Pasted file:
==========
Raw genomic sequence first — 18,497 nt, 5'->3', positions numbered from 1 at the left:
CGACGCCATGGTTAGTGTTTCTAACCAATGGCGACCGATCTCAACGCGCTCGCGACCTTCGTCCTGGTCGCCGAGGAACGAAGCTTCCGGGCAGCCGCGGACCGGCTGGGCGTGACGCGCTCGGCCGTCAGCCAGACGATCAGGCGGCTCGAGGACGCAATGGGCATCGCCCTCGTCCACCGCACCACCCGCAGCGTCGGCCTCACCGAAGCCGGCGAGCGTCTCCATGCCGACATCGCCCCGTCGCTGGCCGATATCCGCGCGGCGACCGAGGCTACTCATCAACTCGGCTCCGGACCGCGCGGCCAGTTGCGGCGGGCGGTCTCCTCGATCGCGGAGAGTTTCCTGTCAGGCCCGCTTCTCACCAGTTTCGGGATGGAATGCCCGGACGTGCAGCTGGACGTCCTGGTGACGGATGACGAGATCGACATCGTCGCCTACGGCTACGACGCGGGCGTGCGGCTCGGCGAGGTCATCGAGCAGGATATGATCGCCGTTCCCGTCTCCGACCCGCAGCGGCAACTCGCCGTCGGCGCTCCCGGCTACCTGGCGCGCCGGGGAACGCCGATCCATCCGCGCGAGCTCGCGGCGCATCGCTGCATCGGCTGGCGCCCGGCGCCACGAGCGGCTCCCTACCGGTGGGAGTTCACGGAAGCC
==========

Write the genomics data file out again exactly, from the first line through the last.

Raw genomic sequence first — 18,497 nt, 5'->3', positions numbered from 1 at the left:
CGACGCCATGGTTAGTGTTTCTAACCAATGGCGACCGATCTCAACGCGCTCGCGACCTTCGTCCTGGTCGCCGAGGAACGAAGCTTCCGGGCAGCCGCGGACCGGCTGGGCGTGACGCGCTCGGCCGTCAGCCAGACGATCAGGCGGCTCGAGGACGCAATGGGCATCGCCCTCGTCCACCGCACCACCCGCAGCGTCGGCCTCACCGAAGCCGGCGAGCGTCTCCATGCCGACATCGCCCCGTCGCTGGCCGATATCCGCGCGGCGACCGAGGCTACTCATCAACTCGGCTCCGGACCGCGCGGCCAGTTGCGGCGGGCGGTCTCCTCGATCGCGGAGAGTTTCCTGTCAGGCCCGCTTCTCACCAGTTTCGGGATGGAATGCCCGGACGTGCAGCTGGACGTCCTGGTGACGGATGACGAGATCGACATCGTCGCCTACGGCTACGACGCGGGCGTGCGGCTCGGCGAGGTCATCGAGCAGGATATGATCGCCGTTCCCGTCTCCGACCCGCAGCGGCAACTCGCCGTCGGCGCTCCCGGCTACCTGGCGCGCCGGGGAACGCCGATCCATCCGCGCGAGCTCGCGGCGCATCGCTGCATCGGCTGGCGCCCGGCGCCACGAGCGGCTCCCTACCGGTGGGAGTTCACGGAAGCC